The abrash (variation of color due to different dye lots) adds texture and softens the piece. The artist’s palette of madder red and charcoal draws in warmth while the breath-taking inner field of light blue brings in air and a freshness.

     This exceptional piece which combines strong lines and gentle, happy flowers brings a fresh, complex and happy vibe to a space – where thinking and smiles may live together harmoniously. :)


Oriental Rugs:  A Complete Guide  Charles W. Jacobsen
Oriental Rugs:  Antique and Modern  Walter A. Hawley


“little” rug makes “BIG” difference in entryway!

“little” rug makes “BIG” difference in entryway!


The human tendency to regard little things as important

has produced very many great things

Georg C. Lichtenberg

     Getting it “right” is exciting and easy at Kebabian’s.  We have “the” piece that will make all the difference to your space.  This Antique Sarouk Ferreghan completes and grounds the entryway in an unparalleled fashion :)


Come Celebrate & Support Shoreline Arts Alliance Mardi Gras 20’s Style!


     In celebration of the Shoreline Arts Alliance continued excellence in fulfilling its mission to “Educate, Exhibit, Enrich, and Encourage the arts, humanities, culture and heritage – by presenting performances by local, national and international artists; sponsoring competitions” …

     Kebabian’s Oriental Rugs, downtown New Haven since 1882,  is thrilled to donate an exquisite Antique Persian Lilahan which will be available for purchase during the LIVE AUCTION.

#35634    Antique Lilahan ca. 1925   5'2" x 6'6"

#36534 Antique Lilahan ca. 1925 5’2″ x 6’6″

     This sophisticated Antique Lilahan ca. 1925 measuring 5’2″ x 6’6″  was hand-knotted in the village of Lilahan in western Persia by Armenians.  This exceptional piece is valued at $3,500.  The vibrant palette includes red, navy, cornflower blue, chestnut, rose and burnished gold.  The artist’s design showcases a stunning center medallion which represents “window to  heaven” surrounded by a red field overflowing with a variety of exquisite, thoughtfully placed floral designs. The main border beautifully frames the piece with stylized floral elements including palmettes.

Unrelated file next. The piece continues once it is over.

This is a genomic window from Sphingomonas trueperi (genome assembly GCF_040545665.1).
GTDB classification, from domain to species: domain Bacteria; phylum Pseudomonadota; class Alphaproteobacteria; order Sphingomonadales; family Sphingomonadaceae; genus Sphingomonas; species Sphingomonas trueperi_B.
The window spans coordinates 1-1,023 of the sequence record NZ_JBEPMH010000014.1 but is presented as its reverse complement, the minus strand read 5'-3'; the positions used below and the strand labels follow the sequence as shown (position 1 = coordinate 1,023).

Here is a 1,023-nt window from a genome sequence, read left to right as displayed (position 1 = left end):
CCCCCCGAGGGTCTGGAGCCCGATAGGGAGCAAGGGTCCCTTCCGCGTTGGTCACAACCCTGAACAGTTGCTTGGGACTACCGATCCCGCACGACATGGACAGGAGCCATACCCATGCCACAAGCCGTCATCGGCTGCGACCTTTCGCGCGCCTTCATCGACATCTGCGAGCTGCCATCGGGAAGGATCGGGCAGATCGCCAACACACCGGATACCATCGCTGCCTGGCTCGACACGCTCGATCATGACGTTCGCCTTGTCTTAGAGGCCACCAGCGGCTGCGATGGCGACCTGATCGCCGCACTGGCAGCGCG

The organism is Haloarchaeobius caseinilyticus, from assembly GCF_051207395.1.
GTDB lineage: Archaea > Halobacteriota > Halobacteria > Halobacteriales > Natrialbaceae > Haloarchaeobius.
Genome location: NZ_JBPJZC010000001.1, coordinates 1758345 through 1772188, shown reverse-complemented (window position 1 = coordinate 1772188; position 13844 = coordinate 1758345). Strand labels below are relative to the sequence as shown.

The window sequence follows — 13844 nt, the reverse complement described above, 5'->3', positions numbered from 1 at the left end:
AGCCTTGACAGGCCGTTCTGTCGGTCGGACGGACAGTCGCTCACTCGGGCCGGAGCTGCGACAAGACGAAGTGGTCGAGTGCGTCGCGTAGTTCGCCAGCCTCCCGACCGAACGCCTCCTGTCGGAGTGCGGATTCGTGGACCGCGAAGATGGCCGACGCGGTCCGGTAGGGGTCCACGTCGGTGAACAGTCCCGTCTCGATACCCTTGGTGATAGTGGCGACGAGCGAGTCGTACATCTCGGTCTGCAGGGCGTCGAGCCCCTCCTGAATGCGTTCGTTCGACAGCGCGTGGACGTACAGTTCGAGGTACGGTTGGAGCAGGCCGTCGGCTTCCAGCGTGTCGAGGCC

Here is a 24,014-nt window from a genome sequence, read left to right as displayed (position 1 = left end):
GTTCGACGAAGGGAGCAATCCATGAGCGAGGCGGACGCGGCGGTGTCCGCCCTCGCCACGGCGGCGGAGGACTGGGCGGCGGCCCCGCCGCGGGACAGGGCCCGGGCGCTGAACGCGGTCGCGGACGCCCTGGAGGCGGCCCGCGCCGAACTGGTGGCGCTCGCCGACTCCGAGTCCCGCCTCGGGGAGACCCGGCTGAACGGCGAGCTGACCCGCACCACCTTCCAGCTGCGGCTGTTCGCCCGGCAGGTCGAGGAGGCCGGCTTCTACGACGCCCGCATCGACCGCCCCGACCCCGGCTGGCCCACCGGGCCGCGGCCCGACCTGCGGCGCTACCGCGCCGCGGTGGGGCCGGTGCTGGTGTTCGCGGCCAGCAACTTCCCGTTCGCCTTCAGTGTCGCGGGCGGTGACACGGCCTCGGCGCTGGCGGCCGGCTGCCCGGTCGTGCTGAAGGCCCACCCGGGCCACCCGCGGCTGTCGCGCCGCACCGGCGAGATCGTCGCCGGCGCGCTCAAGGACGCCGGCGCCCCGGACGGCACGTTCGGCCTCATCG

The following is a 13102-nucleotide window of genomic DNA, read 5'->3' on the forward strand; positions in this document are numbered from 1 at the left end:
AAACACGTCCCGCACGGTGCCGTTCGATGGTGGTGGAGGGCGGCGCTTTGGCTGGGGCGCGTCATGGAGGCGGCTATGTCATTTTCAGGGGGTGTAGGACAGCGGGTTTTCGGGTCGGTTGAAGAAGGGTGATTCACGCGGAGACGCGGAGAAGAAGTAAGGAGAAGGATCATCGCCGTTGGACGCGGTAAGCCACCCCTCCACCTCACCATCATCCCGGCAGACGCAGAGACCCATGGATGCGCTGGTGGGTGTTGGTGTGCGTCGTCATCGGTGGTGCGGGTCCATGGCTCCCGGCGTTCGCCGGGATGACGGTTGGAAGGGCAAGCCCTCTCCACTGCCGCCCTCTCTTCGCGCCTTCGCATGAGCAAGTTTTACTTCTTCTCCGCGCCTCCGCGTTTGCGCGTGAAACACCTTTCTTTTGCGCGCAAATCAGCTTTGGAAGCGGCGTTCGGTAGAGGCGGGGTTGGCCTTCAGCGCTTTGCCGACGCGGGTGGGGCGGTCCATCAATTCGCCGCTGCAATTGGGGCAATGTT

This lovely work of art has given beauty and grace to a home for almost a century. Originally imported by Mihran Kebabian (2nd generation owner of Kebabian’s), later repurchased by his grandson, John Kebabian, (4th generation owner of Kebabian’s) from the granddaughter of the original owner.  The Lilahan is ready to start its next journey for many more years to come!

  The Event of the Season takes place this coming Saturday!

For more information and to purchase tickets:

Mardi Gras 20's Style Front red

Afghan War Rugs – Drones make their Debut

A customer of ours recently brought a new phenomenon to our attention. In this new age, drones have made their way into Afghan War Rugs, noted for their use of Kalashnikovs, grenades, tanks and more. These rugs began being woven in the 1980s, after the Soviet occupation of Afghanistan. Our customer writes about it in his blog here: